The London Underground has turned to composite materials in search of new ways to improve its service and reduce delays
The underground’s innovation team has led a group of industry experts to explore using materials previously only used in the aerospace industry to construct a commercially viable, lightweight train door.
With the project is in its final stage, the prototype door is currently undergoing structural tests, ensuring that all design and safety regulations are met. The underground say that tube customers could benefit from reduced journey and waiting times on platforms; a saving of 530,000 passenger hours a year. Furthermore, reduction in mechanical stresses in other parts of the door system would reduce the frequency of door-related failures leading to fewer delays.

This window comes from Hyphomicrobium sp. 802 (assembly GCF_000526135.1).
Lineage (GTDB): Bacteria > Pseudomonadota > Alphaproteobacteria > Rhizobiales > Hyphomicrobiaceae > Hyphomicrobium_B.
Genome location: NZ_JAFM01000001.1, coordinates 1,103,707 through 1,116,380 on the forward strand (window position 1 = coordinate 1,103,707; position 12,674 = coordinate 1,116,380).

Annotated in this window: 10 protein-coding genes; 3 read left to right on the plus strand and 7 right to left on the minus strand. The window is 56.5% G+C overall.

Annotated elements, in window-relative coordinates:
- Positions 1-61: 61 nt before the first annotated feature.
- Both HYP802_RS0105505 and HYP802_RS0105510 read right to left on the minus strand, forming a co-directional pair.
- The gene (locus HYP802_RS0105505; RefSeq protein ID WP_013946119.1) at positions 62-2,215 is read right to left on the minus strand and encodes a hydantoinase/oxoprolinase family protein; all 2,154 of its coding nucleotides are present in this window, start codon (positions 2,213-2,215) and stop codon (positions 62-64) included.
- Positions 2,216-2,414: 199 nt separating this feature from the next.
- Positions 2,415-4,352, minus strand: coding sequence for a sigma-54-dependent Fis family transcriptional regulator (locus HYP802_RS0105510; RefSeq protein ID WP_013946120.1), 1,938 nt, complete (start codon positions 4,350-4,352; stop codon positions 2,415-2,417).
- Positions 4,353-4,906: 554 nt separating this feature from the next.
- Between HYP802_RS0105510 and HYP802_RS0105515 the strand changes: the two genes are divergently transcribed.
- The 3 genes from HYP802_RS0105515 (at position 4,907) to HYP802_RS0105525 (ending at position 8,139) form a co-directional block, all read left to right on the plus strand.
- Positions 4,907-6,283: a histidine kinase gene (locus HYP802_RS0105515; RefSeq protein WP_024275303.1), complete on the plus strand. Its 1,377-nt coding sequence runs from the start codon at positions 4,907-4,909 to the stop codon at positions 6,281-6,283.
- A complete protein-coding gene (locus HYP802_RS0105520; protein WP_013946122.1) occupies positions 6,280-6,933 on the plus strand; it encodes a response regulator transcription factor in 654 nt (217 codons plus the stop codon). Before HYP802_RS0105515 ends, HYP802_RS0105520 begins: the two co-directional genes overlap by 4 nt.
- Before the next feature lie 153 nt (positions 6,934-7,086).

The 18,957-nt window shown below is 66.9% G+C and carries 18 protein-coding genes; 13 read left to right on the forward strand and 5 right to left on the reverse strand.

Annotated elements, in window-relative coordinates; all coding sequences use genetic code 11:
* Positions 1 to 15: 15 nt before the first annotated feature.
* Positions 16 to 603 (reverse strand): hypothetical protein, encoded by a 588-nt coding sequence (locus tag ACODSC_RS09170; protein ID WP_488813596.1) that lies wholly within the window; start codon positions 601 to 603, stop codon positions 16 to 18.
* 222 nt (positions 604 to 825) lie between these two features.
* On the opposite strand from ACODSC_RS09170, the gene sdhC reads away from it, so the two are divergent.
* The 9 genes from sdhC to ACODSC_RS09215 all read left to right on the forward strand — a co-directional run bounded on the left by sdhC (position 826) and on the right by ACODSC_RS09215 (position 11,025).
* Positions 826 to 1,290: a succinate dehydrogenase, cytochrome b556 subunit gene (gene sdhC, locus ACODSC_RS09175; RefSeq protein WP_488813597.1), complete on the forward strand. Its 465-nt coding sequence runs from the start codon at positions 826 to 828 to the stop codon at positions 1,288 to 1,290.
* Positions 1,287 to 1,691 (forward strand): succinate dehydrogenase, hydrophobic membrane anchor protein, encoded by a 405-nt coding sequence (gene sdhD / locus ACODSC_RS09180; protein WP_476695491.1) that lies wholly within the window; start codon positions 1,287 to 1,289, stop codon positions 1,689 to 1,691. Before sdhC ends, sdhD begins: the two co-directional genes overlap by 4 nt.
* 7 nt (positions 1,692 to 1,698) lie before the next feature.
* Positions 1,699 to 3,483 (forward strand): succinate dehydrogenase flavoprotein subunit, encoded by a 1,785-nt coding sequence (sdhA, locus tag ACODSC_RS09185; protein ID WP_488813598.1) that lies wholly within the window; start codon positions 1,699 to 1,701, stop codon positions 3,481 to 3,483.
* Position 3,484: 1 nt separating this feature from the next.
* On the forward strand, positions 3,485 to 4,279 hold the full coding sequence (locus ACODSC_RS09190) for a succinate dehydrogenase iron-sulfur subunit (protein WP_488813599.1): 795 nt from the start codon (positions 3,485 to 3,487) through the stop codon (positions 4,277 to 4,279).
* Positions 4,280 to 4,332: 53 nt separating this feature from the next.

The total weight saving of using the lighter composite material for doors across a Central line train would be 1.25 tonnes, with huge benefits on train energy consumption and track wear. For London Underground the application of these innovative new doors on the Central line alone would mean savings of over £5 million a year.
In the long term this research will be a push towards lighter trains in the future, which will reduce operating and maintenance costs. The research also offers the potential to see longer doors installed on existing Tube trains, which would reduce boarding and alighting times. For customers this would mean the possibility of increasing the number of trains running on the Tube.